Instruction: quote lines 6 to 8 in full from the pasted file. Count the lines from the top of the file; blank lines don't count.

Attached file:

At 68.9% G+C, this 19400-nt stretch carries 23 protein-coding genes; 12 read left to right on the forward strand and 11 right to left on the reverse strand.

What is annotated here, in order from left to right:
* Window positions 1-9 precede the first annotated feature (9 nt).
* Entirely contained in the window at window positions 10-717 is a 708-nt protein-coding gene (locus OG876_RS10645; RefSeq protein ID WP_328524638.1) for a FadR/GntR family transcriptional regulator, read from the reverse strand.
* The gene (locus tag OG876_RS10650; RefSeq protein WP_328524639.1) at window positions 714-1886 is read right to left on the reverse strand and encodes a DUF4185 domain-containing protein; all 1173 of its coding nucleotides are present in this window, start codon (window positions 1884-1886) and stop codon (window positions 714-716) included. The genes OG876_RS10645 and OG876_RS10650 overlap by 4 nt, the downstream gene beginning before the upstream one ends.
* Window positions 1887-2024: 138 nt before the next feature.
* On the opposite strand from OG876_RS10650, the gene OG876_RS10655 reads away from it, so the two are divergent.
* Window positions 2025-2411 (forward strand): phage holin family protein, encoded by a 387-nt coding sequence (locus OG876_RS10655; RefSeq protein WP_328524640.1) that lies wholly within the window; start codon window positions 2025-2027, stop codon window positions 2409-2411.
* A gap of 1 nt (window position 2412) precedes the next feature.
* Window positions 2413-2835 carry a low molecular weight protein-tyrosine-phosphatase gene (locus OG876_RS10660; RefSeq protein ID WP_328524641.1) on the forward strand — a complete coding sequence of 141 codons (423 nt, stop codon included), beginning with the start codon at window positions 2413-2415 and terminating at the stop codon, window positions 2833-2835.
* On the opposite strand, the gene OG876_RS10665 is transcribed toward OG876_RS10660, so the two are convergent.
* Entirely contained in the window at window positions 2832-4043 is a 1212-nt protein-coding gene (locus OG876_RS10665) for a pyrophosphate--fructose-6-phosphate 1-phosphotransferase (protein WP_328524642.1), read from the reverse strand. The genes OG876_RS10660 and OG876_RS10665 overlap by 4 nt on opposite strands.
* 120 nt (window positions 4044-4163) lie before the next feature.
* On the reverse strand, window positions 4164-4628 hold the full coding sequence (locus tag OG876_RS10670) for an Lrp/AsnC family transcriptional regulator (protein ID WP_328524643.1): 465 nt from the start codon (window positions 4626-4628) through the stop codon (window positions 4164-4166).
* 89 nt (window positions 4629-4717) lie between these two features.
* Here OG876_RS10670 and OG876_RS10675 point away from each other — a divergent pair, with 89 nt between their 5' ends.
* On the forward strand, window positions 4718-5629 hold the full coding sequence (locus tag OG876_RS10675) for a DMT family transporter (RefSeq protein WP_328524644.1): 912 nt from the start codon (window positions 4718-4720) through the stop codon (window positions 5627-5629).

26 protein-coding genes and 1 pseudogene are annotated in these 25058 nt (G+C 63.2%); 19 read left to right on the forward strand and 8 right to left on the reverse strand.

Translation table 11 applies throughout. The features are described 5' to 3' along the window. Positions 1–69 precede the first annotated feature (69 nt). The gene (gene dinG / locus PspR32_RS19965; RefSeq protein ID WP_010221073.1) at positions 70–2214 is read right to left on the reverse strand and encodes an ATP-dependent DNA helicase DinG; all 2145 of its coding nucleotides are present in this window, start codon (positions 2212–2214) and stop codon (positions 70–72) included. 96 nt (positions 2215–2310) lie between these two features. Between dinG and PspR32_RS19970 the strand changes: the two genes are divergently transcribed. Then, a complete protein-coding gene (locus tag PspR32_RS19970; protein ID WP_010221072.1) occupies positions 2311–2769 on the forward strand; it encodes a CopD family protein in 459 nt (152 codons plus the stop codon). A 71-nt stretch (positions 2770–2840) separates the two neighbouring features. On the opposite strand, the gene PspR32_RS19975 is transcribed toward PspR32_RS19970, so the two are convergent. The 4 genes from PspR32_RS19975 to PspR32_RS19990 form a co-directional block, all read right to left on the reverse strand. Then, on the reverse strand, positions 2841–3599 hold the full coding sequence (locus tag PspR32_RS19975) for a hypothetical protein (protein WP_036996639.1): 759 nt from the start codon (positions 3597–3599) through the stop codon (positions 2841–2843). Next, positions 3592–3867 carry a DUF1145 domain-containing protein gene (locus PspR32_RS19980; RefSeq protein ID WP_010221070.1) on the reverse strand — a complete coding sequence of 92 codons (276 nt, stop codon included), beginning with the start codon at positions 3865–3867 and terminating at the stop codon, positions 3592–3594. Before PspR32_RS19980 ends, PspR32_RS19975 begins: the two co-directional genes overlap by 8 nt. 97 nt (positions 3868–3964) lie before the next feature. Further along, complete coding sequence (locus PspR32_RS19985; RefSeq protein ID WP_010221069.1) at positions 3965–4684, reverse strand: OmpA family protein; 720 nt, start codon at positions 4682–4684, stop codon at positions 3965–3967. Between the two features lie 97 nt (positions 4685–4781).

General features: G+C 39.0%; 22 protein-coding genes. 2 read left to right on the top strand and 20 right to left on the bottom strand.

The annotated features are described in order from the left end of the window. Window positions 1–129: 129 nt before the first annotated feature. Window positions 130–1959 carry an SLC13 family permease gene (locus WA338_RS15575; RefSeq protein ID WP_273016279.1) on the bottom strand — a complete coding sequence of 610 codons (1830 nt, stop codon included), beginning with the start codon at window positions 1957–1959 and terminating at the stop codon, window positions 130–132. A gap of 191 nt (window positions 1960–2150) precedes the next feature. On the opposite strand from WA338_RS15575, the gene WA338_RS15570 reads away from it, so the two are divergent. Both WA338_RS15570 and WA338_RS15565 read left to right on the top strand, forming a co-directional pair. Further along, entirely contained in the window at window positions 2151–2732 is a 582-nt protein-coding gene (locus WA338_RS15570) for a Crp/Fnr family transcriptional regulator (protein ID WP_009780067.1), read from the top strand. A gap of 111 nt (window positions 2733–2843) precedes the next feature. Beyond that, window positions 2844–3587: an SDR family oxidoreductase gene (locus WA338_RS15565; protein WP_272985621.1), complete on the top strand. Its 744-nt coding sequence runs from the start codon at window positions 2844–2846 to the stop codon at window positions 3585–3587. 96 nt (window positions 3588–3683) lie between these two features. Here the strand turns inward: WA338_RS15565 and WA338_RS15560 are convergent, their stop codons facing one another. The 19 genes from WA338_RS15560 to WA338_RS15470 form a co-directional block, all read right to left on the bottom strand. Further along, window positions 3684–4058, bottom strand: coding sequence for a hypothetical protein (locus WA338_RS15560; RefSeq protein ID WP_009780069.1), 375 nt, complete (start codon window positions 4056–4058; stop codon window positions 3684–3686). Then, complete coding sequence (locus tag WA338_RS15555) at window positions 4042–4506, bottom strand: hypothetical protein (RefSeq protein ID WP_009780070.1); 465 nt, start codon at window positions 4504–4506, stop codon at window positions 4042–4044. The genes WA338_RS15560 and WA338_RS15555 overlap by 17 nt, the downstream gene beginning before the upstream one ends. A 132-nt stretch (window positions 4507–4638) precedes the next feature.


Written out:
* Window positions 1887-2024: 138 nt before the next feature.
* On the opposite strand from OG876_RS10650, the gene OG876_RS10655 reads away from it, so the two are divergent.
* Window positions 2025-2411 (forward strand): phage holin family protein, encoded by a 387-nt coding sequence (locus OG876_RS10655; RefSeq protein WP_328524640.1) that lies wholly within the window; start codon window positions 2025-2027, stop codon window positions 2409-2411.